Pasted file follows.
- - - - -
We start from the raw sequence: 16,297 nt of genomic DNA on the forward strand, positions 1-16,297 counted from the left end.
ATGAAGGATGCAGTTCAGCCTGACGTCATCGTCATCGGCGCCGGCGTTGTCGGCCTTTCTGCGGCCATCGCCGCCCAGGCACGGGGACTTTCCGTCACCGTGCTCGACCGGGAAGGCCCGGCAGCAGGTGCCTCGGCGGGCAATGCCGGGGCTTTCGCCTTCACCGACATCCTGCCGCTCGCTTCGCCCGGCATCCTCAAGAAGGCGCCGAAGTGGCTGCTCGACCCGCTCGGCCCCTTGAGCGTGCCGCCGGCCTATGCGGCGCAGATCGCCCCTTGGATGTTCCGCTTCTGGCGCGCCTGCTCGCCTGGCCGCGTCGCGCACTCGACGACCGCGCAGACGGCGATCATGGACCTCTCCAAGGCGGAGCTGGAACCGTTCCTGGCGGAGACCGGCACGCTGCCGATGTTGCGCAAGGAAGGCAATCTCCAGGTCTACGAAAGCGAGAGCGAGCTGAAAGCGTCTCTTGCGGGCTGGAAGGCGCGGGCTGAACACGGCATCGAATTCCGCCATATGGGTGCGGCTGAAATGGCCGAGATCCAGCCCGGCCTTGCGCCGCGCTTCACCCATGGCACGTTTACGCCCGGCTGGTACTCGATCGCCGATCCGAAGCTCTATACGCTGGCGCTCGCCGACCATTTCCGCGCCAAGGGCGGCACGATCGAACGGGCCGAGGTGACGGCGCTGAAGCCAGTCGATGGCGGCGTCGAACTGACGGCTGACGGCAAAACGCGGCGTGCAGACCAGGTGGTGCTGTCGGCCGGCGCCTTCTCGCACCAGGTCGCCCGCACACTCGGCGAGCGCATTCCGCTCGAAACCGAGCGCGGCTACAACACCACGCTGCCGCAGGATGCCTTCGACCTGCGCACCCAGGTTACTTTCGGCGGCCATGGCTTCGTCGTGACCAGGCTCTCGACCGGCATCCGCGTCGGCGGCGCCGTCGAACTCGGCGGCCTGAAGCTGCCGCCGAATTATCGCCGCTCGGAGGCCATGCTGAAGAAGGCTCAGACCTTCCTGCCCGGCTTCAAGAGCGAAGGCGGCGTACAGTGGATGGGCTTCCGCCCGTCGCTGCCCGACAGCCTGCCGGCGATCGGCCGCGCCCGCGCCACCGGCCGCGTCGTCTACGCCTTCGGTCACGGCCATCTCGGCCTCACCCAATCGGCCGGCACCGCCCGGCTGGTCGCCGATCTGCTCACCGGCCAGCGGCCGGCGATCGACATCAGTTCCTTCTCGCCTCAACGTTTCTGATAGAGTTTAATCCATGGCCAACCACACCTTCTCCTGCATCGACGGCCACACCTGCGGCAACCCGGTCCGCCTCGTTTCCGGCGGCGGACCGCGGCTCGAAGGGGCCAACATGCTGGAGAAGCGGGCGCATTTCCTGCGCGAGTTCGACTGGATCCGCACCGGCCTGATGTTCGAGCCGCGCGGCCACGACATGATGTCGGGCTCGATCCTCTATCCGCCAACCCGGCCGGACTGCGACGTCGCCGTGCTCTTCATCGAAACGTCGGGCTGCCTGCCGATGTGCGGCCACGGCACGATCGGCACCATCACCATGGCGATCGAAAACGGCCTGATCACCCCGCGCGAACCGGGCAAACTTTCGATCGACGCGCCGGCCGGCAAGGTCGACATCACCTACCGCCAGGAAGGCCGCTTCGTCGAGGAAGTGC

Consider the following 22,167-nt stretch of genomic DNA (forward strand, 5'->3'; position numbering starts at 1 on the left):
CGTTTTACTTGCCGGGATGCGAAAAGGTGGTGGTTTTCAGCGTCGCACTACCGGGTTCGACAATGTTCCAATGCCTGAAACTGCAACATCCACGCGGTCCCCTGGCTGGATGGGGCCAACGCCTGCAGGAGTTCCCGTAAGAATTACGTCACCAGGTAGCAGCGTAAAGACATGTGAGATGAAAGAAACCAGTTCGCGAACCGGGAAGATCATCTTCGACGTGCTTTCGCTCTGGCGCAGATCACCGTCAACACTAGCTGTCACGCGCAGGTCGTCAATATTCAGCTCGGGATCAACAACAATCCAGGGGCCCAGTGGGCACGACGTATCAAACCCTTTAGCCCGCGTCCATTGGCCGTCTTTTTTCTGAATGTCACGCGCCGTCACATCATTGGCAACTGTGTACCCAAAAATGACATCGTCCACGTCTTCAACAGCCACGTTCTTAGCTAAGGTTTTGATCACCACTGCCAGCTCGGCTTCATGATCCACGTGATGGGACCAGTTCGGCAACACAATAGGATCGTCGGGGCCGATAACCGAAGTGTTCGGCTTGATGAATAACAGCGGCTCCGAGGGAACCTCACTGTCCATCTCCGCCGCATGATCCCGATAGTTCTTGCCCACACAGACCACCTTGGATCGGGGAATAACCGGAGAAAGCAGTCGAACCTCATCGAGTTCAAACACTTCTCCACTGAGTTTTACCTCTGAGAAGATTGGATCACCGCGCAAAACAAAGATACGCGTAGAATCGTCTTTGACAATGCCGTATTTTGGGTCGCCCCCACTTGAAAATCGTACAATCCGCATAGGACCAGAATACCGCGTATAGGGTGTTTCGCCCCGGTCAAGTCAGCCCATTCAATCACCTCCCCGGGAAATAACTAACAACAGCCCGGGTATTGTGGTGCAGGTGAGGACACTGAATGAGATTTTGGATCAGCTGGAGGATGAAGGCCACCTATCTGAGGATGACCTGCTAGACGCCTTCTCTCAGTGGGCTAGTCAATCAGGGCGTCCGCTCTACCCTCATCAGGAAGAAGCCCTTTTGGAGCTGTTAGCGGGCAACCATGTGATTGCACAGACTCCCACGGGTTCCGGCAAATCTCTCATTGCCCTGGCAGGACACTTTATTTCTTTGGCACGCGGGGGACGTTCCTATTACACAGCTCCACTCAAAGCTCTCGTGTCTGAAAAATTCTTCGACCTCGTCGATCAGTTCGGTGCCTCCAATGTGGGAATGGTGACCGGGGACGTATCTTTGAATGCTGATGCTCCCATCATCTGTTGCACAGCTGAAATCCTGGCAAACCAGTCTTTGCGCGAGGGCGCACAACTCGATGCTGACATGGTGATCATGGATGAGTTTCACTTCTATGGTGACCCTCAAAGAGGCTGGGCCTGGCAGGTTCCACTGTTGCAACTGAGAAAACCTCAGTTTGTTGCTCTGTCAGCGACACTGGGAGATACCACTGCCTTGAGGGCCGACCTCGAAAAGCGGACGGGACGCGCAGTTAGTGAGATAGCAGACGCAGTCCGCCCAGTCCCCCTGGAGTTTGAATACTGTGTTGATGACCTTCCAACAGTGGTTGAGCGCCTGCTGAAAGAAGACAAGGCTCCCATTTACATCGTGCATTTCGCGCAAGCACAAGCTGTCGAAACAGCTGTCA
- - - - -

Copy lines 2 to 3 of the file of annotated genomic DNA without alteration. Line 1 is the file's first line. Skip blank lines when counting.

ATGAAGGATGCAGTTCAGCCTGACGTCATCGTCATCGGCGCCGGCGTTGTCGGCCTTTCTGCGGCCATCGCCGCCCAGGCACGGGGACTTTCCGTCACCGTGCTCGACCGGGAAGGCCCGGCAGCAGGTGCCTCGGCGGGCAATGCCGGGGCTTTCGCCTTCACCGACATCCTGCCGCTCGCTTCGCCCGGCATCCTCAAGAAGGCGCCGAAGTGGCTGCTCGACCCGCTCGGCCCCTTGAGCGTGCCGCCGGCCTATGCGGCGCAGATCGCCCCTTGGATGTTCCGCTTCTGGCGCGCCTGCTCGCCTGGCCGCGTCGCGCACTCGACGACCGCGCAGACGGCGATCATGGACCTCTCCAAGGCGGAGCTGGAACCGTTCCTGGCGGAGACCGGCACGCTGCCGATGTTGCGCAAGGAAGGCAATCTCCAGGTCTACGAAAGCGAGAGCGAGCTGAAAGCGTCTCTTGCGGGCTGGAAGGCGCGGGCTGAACACGGCATCGAATTCCGCCATATGGGTGCGGCTGAAATGGCCGAGATCCAGCCCGGCCTTGCGCCGCGCTTCACCCATGGCACGTTTACGCCCGGCTGGTACTCGATCGCCGATCCGAAGCTCTATACGCTGGCGCTCGCCGACCATTTCCGCGCCAAGGGCGGCACGATCGAACGGGCCGAGGTGACGGCGCTGAAGCCAGTCGATGGCGGCGTCGAACTGACGGCTGACGGCAAAACGCGGCGTGCAGACCAGGTGGTGCTGTCGGCCGGCGCCTTCTCGCACCAGGTCGCCCGCACACTCGGCGAGCGCATTCCGCTCGAAACCGAGCGCGGCTACAACACCACGCTGCCGCAGGATGCCTTCGACCTGCGCACCCAGGTTACTTTCGGCGGCCATGGCTTCGTCGTGACCAGGCTCTCGACCGGCATCCGCGTCGGCGGCGCCGTCGAACTCGGCGGCCTGAAGCTGCCGCCGAATTATCGCCGCTCGGAGGCCATGCTGAAGAAGGCTCAGACCTTCCTGCCCGGCTTCAAGAGCGAAGGCGGCGTACAGTGGATGGGCTTCCGCCCGTCGCTGCCCGACAGCCTGCCGGCGATCGGCCGCGCCCGCGCCACCGGCCGCGTCGTCTACGCCTTCGGTCACGGCCATCTCGGCCTCACCCAATCGGCCGGCACCGCCCGGCTGGTCGCCGATCTGCTCACCGGCCAGCGGCCGGCGATCGACATCAGTTCCTTCTCGCCTCAACGTTTCTGATAGAGTTTAATCCATGGCCAACCACACCTTCTCCTGCATCGACGGCCACACCTGCGGCAACCCGGTCCGCCTCGTTTCCGGCGGCGGACCGCGGCTCGAAGGGGCCAACATGCTGGAGAAGCGGGCGCATTTCCTGCGCGAGTTCGACTGGATCCGCACCGGCCTGATGTTCGAGCCGCGCGGCCACGACATGATGTCGGGCTCGATCCTCTATCCGCCAACCCGGCCGGACTGCGACGTCGCCGTGCTCTTCATCGAAACGTCGGGCTGCCTGCCGATGTGCGGCCACGGCACGATCGGCACCATCACCATGGCGATCGAAAACGGCCTGATCACCCCGCGCGAACCGGGCAAACTTTCGATCGACGCGCCGGCCGGCAAGGTCGACATCACCTACCGCCAGGAAGGCCGCTTCGTCGAGGAAGTGC

Consider the following 22,167-nt stretch of genomic DNA (forward strand, 5'->3'; position numbering starts at 1 on the left):